How to maximize it: MSOs (or multiple system operators, the official name for cable and satellite companies) have been waging a cold war with the OTT (or "over-the-top") upstarts like Netflix, Vudu, Hulu, Roku, Boxee, and many others. The MSOs have the customers, and they're trying to keep them from making a switch. Well, it's time to enlist smartphones in the fight. MSOs try hard to keep consumers from thinking that they're old-fashioned and out of date, and when you look at most set-top boxes and guides, it's a hard argument to win. If, however, you can give customers a free iPhone and tell them "this is your new remote," you've got a whole new message. This dovetails well with existing strategies, as MSOs are trying to drive adoption of their iOS and Android apps. As an added advantage, the MSO can push out new features or new remote software for its smartphone app any time without having to replace hardware.

Needless to say, any of these strategies are just as sound with Android or other phones, but there is a certain cachet to the iPhone that makes it an exceptional brand for marketers to associate with. When a piece of hardware this good becomes available cheaply, it means opportunity.

Toaster image on home page via Shutterstock.


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Andrew Solmssen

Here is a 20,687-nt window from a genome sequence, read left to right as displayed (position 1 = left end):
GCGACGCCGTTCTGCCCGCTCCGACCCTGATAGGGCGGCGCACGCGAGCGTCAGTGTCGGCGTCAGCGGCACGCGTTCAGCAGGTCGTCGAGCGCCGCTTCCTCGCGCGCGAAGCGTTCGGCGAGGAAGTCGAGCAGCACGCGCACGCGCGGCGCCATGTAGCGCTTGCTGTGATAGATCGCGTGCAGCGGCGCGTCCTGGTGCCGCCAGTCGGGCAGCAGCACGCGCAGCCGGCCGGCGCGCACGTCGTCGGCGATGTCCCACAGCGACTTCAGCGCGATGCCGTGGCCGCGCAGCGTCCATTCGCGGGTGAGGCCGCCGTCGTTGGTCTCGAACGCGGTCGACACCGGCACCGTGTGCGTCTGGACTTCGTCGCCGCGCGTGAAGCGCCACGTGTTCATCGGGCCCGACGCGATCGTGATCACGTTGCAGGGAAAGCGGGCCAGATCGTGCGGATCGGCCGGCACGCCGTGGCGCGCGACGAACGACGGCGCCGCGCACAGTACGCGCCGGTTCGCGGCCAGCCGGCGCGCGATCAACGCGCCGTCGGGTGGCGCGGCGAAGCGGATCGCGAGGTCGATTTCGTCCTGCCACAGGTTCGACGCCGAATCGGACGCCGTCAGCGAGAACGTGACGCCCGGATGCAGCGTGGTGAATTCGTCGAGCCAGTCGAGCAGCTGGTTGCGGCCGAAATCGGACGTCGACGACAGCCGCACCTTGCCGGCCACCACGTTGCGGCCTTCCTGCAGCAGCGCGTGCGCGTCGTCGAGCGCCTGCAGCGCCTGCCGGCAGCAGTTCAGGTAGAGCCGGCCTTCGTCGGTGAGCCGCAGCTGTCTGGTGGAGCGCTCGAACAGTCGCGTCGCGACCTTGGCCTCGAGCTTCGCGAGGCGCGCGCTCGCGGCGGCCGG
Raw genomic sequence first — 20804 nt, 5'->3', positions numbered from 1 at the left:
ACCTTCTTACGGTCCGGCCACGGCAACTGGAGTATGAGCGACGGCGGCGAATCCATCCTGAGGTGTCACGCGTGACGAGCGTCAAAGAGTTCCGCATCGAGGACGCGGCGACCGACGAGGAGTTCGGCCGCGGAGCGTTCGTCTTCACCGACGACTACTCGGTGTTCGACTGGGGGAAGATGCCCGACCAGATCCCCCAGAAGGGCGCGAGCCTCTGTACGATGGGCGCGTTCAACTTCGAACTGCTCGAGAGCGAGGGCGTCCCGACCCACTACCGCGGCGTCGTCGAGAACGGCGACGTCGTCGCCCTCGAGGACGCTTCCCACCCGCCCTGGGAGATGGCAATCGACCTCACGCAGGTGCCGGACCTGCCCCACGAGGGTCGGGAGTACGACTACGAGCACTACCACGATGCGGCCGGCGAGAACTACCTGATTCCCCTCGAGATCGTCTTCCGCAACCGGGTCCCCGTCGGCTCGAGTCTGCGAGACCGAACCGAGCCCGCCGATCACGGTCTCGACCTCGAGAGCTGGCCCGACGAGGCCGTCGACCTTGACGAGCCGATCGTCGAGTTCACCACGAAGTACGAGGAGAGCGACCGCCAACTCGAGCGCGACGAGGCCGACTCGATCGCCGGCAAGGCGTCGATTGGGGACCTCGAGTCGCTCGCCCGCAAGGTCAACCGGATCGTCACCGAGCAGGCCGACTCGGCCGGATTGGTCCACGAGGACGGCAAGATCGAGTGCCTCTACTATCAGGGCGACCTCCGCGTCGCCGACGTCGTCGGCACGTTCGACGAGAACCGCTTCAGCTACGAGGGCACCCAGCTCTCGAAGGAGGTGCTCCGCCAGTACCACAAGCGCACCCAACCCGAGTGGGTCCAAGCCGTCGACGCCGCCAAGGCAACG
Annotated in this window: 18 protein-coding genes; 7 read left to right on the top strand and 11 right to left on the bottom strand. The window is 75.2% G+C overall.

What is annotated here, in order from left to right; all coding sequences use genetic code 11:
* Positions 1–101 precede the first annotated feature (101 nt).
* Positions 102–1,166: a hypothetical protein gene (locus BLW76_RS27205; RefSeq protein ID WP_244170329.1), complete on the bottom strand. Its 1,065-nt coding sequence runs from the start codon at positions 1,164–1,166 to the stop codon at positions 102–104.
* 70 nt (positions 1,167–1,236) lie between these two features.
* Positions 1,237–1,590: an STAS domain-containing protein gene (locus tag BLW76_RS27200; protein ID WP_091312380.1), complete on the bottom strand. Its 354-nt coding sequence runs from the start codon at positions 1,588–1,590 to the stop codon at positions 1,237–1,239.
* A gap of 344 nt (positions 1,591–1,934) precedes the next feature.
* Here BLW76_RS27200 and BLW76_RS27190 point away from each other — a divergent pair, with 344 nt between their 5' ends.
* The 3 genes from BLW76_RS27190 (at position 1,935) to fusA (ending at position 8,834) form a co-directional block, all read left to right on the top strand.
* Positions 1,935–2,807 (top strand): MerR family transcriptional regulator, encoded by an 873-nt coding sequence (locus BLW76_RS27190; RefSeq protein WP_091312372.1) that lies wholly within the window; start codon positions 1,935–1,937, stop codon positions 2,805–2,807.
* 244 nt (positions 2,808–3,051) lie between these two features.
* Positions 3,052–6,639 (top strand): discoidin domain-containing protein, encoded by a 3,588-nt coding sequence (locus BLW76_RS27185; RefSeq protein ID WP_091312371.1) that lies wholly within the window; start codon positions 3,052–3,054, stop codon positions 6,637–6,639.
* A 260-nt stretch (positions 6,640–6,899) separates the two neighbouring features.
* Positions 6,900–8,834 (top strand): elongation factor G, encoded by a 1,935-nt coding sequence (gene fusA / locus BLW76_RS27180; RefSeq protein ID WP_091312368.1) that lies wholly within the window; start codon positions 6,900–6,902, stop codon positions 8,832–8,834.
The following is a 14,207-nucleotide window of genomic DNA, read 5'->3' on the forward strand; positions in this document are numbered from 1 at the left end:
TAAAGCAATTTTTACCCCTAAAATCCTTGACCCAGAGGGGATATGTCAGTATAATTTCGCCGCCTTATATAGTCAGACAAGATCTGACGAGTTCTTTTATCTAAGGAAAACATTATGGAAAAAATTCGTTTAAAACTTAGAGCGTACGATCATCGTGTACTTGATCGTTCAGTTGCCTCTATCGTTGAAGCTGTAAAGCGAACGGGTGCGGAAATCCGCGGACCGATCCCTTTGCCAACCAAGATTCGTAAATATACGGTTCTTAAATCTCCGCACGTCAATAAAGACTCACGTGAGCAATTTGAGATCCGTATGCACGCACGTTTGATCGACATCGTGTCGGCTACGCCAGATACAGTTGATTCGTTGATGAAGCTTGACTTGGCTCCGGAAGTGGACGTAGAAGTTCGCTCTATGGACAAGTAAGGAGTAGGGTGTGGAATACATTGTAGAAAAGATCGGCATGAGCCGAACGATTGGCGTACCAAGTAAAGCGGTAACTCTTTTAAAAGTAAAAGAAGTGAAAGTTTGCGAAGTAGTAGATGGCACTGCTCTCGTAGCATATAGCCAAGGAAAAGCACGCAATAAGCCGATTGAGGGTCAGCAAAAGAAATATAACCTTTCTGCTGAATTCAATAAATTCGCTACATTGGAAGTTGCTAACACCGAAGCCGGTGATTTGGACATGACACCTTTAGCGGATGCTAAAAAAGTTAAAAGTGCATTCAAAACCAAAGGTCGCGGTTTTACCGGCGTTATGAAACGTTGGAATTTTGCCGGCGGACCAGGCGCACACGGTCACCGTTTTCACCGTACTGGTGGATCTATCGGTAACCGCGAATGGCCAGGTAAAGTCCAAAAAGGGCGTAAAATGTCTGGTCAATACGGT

Andrew Solmssen serves as managing director of Possible's Los Angeles office, leading the firm's West Coast client teams and determining best practices for engagement management.

He previously served as managing director at digital firm Schematic, where he played a key role in developing some of the earliest advertising models for delivering broadcast content via the Internet. Andrew was also responsible for providing strategic guidance to clients such as Comcast, ABC Television, and NBC Universal in the areas of digital strategy, content distribution, mobile entertainment, and Internet TV. Before Schematic, Andrew served as executive producer at Web design and consulting firm Kaufman Patricof Enterprises.

A frequent speaker at industry events such as Digital Hollywood and CES, Andrew is also regularly quoted by business and trade media on the topics of digital advertising and technology innovation. Prior to his involvement in digital media, Andrew lived in Namibia as part of the Harvard Institute for International Development.

Follow Andrew on Twitter @asolmssen.